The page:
And know that I didn't write this blog to offend. I'm not talking about anyone in particular. I'm not suggesting everyone within the YA community does this. We all have a right to read whatever we want. People should read things they enjoy, whether it's all in one genre or not.

All I mean to say is, it's good to try new things.

8 comments:

Rachel Bateman said...

I totally agree with you! Even though I write YA, I still enjoy books across many, many genres. Even more than that, though: I learn and grow as a writer by reading stuff outside of my own genre. Sure, I might read a ton of YA, but I through other genres in there every few books.

Abby Stevens said...

Thanks, Rachel. :-) You put it perfectly. I was (and still am) a little nervous about posting this because I don't want people to take it the wrong way. I'm glad you understand where I am coming from!

Anonymous said...

i skimmed some of those titles you listed... youre not missing much...

-Heidi

Marquita Hockaday said...

I agree with what you are saying, mainly because I want to be the kind of author that crosses genres like Joyce Carol Oates and James Patterson (though I don't want to write like him :) ) And I try and read adult books and YA books- sometimes at the same time. I must say, I do feel pressure to read more YA,like you said, in terms of research. Anyway, great blog post and I understand EXACTLY what you mean.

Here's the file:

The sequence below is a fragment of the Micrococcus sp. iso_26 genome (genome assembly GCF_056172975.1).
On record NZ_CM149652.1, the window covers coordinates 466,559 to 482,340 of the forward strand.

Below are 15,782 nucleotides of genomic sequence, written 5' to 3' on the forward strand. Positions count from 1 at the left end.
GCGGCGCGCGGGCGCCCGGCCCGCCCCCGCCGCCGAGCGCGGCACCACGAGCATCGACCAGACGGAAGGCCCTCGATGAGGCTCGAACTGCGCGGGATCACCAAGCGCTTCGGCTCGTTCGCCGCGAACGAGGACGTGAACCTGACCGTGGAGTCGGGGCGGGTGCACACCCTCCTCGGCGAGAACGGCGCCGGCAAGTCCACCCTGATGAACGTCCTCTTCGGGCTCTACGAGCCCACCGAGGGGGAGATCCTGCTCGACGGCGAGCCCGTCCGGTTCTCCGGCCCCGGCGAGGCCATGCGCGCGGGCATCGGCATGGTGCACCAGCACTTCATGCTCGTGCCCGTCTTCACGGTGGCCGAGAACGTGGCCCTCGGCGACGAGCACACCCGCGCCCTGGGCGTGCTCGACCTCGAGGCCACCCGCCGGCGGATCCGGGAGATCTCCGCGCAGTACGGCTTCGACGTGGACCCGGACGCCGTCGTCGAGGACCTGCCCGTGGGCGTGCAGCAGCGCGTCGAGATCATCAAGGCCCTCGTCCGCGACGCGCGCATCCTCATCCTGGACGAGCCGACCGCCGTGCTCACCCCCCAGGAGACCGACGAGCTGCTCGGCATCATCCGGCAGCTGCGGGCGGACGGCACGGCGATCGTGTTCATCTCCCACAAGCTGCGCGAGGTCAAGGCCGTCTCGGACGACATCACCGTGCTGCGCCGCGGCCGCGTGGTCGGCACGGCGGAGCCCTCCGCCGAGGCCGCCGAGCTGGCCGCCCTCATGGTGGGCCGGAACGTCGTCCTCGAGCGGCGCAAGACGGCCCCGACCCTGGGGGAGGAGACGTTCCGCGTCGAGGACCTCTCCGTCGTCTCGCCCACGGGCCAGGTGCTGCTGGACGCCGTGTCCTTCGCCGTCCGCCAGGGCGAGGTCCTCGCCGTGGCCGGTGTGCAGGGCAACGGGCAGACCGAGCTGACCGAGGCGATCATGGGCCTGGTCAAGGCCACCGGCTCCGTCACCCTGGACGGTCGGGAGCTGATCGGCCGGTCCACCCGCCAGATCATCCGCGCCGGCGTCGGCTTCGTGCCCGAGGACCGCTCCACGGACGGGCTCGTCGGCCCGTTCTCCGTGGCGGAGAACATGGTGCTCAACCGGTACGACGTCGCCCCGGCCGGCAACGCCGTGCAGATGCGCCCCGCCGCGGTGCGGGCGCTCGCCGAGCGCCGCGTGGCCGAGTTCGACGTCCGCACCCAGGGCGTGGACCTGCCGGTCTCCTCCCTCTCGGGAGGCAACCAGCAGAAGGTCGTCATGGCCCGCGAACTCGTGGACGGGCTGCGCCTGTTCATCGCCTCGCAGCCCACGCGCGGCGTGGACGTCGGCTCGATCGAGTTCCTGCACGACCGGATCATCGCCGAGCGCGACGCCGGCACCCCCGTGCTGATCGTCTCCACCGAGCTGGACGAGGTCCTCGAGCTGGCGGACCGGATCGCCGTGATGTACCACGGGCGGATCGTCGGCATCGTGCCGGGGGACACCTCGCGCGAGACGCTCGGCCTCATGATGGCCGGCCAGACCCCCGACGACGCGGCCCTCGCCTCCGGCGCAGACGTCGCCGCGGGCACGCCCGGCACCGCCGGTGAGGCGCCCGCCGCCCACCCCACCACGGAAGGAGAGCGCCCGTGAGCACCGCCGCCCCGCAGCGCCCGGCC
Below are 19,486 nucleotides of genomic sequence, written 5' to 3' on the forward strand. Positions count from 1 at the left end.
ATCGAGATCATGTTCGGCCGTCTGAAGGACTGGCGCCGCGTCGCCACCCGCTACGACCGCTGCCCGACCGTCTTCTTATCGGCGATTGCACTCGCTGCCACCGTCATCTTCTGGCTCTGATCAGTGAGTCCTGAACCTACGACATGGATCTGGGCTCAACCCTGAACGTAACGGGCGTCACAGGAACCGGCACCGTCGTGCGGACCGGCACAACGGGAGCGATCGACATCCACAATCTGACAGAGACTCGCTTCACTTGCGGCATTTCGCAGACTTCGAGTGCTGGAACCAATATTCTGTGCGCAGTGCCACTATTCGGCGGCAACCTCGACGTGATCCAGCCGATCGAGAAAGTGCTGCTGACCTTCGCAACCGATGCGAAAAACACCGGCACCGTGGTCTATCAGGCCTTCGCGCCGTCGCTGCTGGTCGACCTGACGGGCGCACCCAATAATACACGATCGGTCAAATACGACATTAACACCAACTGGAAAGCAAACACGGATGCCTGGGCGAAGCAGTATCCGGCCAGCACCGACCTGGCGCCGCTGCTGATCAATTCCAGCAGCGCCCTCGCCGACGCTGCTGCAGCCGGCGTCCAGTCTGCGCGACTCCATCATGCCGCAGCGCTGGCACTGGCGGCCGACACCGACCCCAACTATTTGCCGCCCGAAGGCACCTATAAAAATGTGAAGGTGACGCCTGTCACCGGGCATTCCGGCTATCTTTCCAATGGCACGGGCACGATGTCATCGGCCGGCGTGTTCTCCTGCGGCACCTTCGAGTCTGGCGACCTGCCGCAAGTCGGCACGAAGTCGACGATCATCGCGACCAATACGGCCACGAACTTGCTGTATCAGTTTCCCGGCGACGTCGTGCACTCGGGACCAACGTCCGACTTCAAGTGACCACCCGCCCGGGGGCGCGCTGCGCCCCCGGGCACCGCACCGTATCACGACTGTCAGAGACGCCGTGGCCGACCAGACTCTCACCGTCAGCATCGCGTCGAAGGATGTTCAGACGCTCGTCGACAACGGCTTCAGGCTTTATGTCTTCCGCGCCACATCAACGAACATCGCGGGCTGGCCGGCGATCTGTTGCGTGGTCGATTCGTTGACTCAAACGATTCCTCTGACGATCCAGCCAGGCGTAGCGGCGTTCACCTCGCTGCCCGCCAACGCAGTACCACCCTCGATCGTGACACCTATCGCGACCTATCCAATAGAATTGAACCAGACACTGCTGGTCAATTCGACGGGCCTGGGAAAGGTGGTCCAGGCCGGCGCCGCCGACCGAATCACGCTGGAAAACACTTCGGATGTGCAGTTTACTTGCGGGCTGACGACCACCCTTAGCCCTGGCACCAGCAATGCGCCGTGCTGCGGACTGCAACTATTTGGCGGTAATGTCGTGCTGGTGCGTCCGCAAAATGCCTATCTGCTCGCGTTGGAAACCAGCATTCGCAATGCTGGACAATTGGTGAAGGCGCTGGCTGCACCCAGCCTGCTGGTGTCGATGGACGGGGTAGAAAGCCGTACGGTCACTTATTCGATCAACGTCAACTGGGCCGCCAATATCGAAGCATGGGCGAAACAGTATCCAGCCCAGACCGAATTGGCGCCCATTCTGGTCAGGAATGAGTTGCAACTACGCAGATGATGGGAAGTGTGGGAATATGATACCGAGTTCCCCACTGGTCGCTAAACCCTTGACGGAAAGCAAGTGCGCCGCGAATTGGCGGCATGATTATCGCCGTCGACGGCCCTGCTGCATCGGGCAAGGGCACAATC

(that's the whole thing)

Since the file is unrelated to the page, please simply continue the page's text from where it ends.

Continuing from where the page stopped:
sandy shin said...

I agree. Though YA is my main genre, I do occasionally read outside of it. One thing about YA, however, is that it has so many subgenres that sometimes, I feel like I am reading outside of my subgenre (I primarily write/read YA fantasy).

Phoebe said...

Great post, Abby. I think it's really important to be widely read. Of course, I'm sort of recently coming out of the other end of it--I finished graduate school a little less than a year ago and realized that, oh my god, I don't have to read tons of poetry I feel lukewarm about! And after slogging through Ulysses for a grad seminar, I've been more than happy to reward myself with lighter reading--for awhile it was Star Trek novels, then historical romances, now YA. Of course, just about anything is lighter reading after Ulysses!